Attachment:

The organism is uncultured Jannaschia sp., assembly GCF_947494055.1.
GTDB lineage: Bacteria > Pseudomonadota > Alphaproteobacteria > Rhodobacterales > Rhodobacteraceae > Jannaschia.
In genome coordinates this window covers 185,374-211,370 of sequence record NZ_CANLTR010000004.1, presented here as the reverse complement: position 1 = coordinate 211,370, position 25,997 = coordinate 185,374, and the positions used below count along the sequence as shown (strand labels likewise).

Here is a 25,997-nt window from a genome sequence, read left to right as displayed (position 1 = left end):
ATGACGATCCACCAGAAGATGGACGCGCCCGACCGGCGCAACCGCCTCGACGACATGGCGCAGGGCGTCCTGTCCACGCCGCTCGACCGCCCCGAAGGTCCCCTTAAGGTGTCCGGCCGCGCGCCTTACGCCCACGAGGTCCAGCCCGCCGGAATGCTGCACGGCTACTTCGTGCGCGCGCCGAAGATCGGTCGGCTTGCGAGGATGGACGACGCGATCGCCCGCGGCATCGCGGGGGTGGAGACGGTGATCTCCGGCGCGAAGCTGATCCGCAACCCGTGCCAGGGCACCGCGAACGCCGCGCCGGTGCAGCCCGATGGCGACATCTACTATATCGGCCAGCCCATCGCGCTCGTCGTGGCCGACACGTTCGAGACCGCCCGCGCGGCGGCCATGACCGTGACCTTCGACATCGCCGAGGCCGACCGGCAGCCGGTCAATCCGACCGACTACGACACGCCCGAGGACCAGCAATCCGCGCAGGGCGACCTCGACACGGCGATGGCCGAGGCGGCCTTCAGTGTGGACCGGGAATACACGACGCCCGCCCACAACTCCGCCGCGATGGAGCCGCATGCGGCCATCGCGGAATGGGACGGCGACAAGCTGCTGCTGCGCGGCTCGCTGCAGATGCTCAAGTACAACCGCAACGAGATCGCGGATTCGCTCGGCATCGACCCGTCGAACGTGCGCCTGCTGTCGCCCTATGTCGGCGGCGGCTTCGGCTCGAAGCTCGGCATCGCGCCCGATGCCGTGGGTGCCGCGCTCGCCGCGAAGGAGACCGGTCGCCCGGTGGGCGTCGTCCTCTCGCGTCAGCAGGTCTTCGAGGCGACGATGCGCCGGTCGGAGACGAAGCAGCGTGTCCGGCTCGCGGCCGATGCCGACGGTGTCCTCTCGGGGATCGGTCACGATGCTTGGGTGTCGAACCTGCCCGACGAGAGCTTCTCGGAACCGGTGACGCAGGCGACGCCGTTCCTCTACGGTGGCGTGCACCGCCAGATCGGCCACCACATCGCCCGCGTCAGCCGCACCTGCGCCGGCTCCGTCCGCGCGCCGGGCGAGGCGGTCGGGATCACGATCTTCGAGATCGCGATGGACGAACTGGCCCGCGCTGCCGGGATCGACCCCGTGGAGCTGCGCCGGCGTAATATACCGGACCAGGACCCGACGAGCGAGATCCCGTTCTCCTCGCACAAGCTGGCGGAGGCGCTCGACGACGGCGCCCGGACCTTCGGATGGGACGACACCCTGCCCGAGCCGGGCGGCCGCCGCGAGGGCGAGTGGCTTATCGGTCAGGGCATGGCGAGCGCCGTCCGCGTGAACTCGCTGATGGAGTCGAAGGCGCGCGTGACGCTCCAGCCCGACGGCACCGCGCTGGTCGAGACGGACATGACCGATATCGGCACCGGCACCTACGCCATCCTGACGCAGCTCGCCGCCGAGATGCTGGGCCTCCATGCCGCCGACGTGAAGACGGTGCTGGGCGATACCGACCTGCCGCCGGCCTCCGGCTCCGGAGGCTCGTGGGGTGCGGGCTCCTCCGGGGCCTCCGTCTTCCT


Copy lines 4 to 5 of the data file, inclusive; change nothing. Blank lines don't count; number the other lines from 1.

Here is a 25,997-nt window from a genome sequence, read left to right as displayed (position 1 = left end):
ATGACGATCCACCAGAAGATGGACGCGCCCGACCGGCGCAACCGCCTCGACGACATGGCGCAGGGCGTCCTGTCCACGCCGCTCGACCGCCCCGAAGGTCCCCTTAAGGTGTCCGGCCGCGCGCCTTACGCCCACGAGGTCCAGCCCGCCGGAATGCTGCACGGCTACTTCGTGCGCGCGCCGAAGATCGGTCGGCTTGCGAGGATGGACGACGCGATCGCCCGCGGCATCGCGGGGGTGGAGACGGTGATCTCCGGCGCGAAGCTGATCCGCAACCCGTGCCAGGGCACCGCGAACGCCGCGCCGGTGCAGCCCGATGGCGACATCTACTATATCGGCCAGCCCATCGCGCTCGTCGTGGCCGACACGTTCGAGACCGCCCGCGCGGCGGCCATGACCGTGACCTTCGACATCGCCGAGGCCGACCGGCAGCCGGTCAATCCGACCGACTACGACACGCCCGAGGACCAGCAATCCGCGCAGGGCGACCTCGACACGGCGATGGCCGAGGCGGCCTTCAGTGTGGACCGGGAATACACGACGCCCGCCCACAACTCCGCCGCGATGGAGCCGCATGCGGCCATCGCGGAATGGGACGGCGACAAGCTGCTGCTGCGCGGCTCGCTGCAGATGCTCAAGTACAACCGCAACGAGATCGCGGATTCGCTCGGCATCGACCCGTCGAACGTGCGCCTGCTGTCGCCCTATGTCGGCGGCGGCTTCGGCTCGAAGCTCGGCATCGCGCCCGATGCCGTGGGTGCCGCGCTCGCCGCGAAGGAGACCGGTCGCCCGGTGGGCGTCGTCCTCTCGCGTCAGCAGGTCTTCGAGGCGACGATGCGCCGGTCGGAGACGAAGCAGCGTGTCCGGCTCGCGGCCGATGCCGACGGTGTCCTCTCGGGGATCGGTCACGATGCTTGGGTGTCGAACCTGCCCGACGAGAGCTTCTCGGAACCGGTGACGCAGGCGACGCCGTTCCTCTACGGTGGCGTGCACCGCCAGATCGGCCACCACATCGCCCGCGTCAGCCGCACCTGCGCCGGCTCCGTCCGCGCGCCGGGCGAGGCGGTCGGGATCACGATCTTCGAGATCGCGATGGACGAACTGGCCCGCGCTGCCGGGATCGACCCCGTGGAGCTGCGCCGGCGTAATATACCGGACCAGGACCCGACGAGCGAGATCCCGTTCTCCTCGCACAAGCTGGCGGAGGCGCTCGACGACGGCGCCCGGACCTTCGGATGGGACGACACCCTGCCCGAGCCGGGCGGCCGCCGCGAGGGCGAGTGGCTTATCGGTCAGGGCATGGCGAGCGCCGTCCGCGTGAACTCGCTGATGGAGTCGAAGGCGCGCGTGACGCTCCAGCCCGACGGCACCGCGCTGGTCGAGACGGACATGACCGATATCGGCACCGGCACCTACGCCATCCTGACGCAGCTCGCCGCCGAGATGCTGGGCCTCCATGCCGCCGACGTGAAGACGGTGCTGGGCGATACCGACCTGCCGCCGGCCTCCGGCTCCGGAGGCTCGTGGGGTGCGGGCTCCTCCGGGGCCTCCGTCTTCCT